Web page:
This autumn, we have awarded certificates to the attendees of our European Democratic Citizenship & Solidarity Online School for both winter and summer semesters. The online school, which we also organised last year, brought together nearly 50 young people from all over Montenegro. During this interactive training course, we gave the young attendees the chance to get familiarised with the EU and its principles and values, while also motivating them to take a more active role in their communities.

Speaking to the EU Info Centre, 17-year-old high school student Nikolina Radusinović from Podgorica says she expects to apply the knowledge acquired in the school throughout her life.

“I found the school really useful, as we learned a lot about the EU, but also about opportunities for young people, which can benefit me in my future education. I met lots of wonderful people, with whom I worked together on some very interesting tasks”, says this young attendee of the online school.

Her one-year older colleague Igor Martinić from Bar says that he particularly liked the good organisation of the school. The one word he would use to describe the school would be – fun.

“I liked learning new things in an interactive way. We worked on a variety of project. For this we had to learn new programs, so now I know how to create posters and flyers and prepare presentations. I will be able to apply new skills in volunteering, which is my hobby”, says the young man from the coastal town of Bar.

The certificates were handed over by Riccardo Serri, Head of European Integration, Political Affairs, Media and Information Section at the EU Delegation to Montenegro, and Mirko Bošković the EU Info Centre Team Leader. They extended a warm welcome to the young attendees and invited them to continue to be active in society, because they are not only the future, but also the present that can bring positive changes. The prime mover of the online school, Ana Popović of the EU Info Centre, explained that the young people had attended modules led by their mentors over the course of 5 weeks.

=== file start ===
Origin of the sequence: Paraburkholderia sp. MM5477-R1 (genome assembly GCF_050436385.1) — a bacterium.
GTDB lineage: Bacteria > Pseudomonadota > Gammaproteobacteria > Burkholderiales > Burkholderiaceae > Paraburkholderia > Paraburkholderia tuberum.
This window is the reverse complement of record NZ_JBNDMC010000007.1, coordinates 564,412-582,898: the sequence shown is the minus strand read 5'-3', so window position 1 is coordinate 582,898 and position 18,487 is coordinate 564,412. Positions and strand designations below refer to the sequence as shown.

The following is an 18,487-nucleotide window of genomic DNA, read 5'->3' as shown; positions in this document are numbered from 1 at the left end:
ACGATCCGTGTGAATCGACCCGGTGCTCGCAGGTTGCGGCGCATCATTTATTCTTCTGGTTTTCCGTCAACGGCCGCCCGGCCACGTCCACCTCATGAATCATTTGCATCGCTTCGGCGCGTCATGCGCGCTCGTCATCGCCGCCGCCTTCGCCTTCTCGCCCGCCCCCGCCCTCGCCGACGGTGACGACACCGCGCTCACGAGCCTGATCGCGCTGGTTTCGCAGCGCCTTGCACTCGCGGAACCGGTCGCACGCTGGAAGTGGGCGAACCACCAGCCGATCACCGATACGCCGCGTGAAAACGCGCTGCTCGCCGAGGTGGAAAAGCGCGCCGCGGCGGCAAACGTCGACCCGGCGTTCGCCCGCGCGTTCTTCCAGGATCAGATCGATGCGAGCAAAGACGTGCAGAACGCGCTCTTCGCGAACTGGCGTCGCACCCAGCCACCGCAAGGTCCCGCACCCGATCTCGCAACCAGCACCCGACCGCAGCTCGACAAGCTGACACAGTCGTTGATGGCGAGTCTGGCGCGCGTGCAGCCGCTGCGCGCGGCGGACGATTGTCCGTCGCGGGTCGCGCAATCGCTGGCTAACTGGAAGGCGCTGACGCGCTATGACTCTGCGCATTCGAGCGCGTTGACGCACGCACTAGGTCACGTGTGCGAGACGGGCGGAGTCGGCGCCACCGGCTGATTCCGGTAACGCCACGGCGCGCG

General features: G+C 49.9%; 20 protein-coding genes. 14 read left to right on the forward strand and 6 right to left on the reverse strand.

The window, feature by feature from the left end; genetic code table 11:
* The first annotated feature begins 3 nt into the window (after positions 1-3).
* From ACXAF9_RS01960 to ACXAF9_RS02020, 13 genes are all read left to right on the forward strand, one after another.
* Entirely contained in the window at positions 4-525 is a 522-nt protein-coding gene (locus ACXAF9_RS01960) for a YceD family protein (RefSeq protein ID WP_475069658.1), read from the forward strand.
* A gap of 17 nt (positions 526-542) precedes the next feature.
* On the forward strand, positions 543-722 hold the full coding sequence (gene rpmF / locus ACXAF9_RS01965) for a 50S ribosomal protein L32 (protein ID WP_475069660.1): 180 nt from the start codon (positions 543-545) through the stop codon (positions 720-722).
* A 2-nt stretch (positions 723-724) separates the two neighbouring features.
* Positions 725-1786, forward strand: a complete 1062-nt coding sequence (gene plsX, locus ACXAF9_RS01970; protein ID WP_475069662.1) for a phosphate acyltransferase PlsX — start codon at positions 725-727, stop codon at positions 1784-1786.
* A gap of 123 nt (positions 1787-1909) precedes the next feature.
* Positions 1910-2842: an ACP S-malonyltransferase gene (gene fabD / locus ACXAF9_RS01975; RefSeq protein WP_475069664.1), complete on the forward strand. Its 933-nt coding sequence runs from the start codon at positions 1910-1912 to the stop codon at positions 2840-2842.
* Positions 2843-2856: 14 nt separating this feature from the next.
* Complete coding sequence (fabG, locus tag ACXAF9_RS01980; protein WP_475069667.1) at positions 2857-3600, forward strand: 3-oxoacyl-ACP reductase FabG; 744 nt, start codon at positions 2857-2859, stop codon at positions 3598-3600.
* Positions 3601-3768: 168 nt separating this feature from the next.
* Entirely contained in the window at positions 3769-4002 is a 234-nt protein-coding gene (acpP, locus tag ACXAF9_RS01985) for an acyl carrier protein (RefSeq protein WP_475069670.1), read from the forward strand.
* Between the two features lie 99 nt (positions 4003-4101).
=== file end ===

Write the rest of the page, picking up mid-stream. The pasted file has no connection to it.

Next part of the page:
“Apart from the European Union, young people also had the opportunity to get acquainted with some of the concepts that are vital for becoming active in a community, such as social inclusion, education and active participation. Despite the online format, the methods we used allowed them to discuss current topics, voice their opinions, break down prejudice and stereotypes and develop critical thinking skills,” Popović explained.

The first semester of the school ended in November 2020, while the second one was concluded in September this year. The European Union in Montenegro continues to be committed to youth development. Our ongoing campaign “Youth Dialogue” aims to enable young people to get involved in decision-making processes on issues that affect them, while also seeking to raise awareness of what exactly youth participation means and why it is important.